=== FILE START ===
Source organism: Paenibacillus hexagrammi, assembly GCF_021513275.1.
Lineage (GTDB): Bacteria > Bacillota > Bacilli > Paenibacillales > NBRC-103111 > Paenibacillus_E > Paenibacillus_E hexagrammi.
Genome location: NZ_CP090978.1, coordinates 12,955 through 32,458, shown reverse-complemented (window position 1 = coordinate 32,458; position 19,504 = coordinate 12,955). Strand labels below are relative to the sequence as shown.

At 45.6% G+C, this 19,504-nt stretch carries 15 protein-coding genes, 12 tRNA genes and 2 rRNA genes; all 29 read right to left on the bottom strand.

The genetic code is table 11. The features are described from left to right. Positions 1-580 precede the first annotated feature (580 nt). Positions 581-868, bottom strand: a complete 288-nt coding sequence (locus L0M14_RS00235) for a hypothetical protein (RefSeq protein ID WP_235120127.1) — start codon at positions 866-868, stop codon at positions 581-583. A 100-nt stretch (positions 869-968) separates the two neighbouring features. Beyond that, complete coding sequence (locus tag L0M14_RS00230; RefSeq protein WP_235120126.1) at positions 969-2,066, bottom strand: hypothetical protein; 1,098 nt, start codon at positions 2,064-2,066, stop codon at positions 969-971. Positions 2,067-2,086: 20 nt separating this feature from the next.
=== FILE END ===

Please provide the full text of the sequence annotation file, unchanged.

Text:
Source organism: Paenibacillus hexagrammi, assembly GCF_021513275.1.
Lineage (GTDB): Bacteria > Bacillota > Bacilli > Paenibacillales > NBRC-103111 > Paenibacillus_E > Paenibacillus_E hexagrammi.
Genome location: NZ_CP090978.1, coordinates 12,955 through 32,458, shown reverse-complemented (window position 1 = coordinate 32,458; position 19,504 = coordinate 12,955). Strand labels below are relative to the sequence as shown.

At 45.6% G+C, this 19,504-nt stretch carries 15 protein-coding genes, 12 tRNA genes and 2 rRNA genes; all 29 read right to left on the bottom strand.

The genetic code is table 11. The features are described from left to right. Positions 1-580 precede the first annotated feature (580 nt). Positions 581-868, bottom strand: a complete 288-nt coding sequence (locus L0M14_RS00235) for a hypothetical protein (RefSeq protein ID WP_235120127.1) — start codon at positions 866-868, stop codon at positions 581-583. A 100-nt stretch (positions 869-968) separates the two neighbouring features. Beyond that, complete coding sequence (locus tag L0M14_RS00230; RefSeq protein WP_235120126.1) at positions 969-2,066, bottom strand: hypothetical protein; 1,098 nt, start codon at positions 2,064-2,066, stop codon at positions 969-971. Positions 2,067-2,086: 20 nt separating this feature from the next.